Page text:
To assess the safety of an apartment complex, there are some things you can ask a landlord and other things you should check yourself, Bloom said. Ask if the doors have deadbolts and peepholes. Assess if the complex looks well-maintained, if the doors close properly and have no gaps underneath, and if there are emergency exits that would allow someone to enter your unit from the ground, he added.

Try to choose an apartment with 24/7 controlled access which also applies to secondary areas such as recreation centers, swimming pools and courtyards, suggests Apartment Guide, an apartment matching service online and consultancy powered by the Rent real estate solutions platform.
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You can check an area’s crime rates by talking to the local police or by looking at an online map provided by the local government.

You can also try moving from there to see how far you are from friends, work, and favorite places, and how hard it can be to stay connected. Where you live matters almost as much as the layout of the apartment, the apartment guide notes — having a few options within walking distance and being close to public transportation, grocery stores, and restaurants is great, if possible.

Age of property

If you’re looking for a house, a building inspector could tell you the year the house was built and, based on that, what problems you might have, Lautz said. “Building standards over time have changed. For an older home, of course, there could be things like asbestos inside the house. That was commonly used up until a certain period. ”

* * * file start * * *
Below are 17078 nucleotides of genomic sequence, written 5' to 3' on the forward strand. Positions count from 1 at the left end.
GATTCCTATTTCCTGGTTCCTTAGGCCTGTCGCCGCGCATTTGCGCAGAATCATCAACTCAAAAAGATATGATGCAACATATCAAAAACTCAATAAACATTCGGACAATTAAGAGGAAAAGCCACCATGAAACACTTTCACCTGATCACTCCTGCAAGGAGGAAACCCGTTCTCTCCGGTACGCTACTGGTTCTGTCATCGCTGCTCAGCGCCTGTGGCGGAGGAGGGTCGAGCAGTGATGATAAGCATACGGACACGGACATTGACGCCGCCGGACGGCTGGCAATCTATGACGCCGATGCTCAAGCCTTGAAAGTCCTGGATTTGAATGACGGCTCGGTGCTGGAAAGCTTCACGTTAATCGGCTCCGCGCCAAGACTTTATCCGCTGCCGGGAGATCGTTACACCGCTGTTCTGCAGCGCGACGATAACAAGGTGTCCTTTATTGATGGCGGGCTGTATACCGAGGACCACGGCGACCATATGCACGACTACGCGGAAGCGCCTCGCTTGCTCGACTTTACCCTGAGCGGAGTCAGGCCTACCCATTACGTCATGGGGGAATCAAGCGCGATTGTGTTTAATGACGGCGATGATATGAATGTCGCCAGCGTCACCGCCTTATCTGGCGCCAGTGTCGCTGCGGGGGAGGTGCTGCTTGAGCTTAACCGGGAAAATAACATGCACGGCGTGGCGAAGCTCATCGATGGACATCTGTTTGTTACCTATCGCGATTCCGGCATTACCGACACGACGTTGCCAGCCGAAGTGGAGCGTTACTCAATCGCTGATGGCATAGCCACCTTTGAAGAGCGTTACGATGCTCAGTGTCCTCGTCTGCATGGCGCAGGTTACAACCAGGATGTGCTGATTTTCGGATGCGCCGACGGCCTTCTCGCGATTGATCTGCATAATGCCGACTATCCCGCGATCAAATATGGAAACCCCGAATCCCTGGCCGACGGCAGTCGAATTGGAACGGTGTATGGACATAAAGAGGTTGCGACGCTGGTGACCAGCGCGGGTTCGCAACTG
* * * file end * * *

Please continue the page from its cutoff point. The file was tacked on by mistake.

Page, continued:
Asbestos, a heat-resistant fibrous mineral, has been classified as a human carcinogen (carcinogen).
You might find the same information about a building by asking the landlord or property manager. If the structure was built before lead paint, a health hazard, was banned in the United States in 1978, you’ll need to ask if it’s in your unit.

Unit controls

Sometimes apartment listings or tours (including virtual tours) show a model or remodeled unit instead of the unit you would rent. A model is a good way to show off build quality or features, but it’s probably at least a step above anything else, Bloom said. “Ask if you can see the unit you’ll be moving into before you do so,” he added.

Take the time to thoroughly inspect each part of the unit and be sure to check for less visible areas or anything a manager might want to hide, such as inside cabinets, tops of shelves, if outlets are working and the water is clear. Take photos so you have documentation of what the unit looked like when you moved in. And bring a tape measure to know how your belongings will fit.

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“There’s a lot of focus right now on really having a nice kitchen and having a nice bathroom or outdoor space,” Lautz said. “But understanding the bones of the house can be very important, and I think that can be overlooked. So the age of the HVAC or the water heater, the heating and cooling systems, the roof – all of that is incredibly important .”

Problems with these systems or structures can be both annoying and expensive to fix, she added.

Homebuyers have the benefit of hiring professional home inspectors who can “tell you everything you need to know about the bones of that house, to let you know what you’re buying so you don’t have a unforeseen surprises in your freshman year,” Lautz said.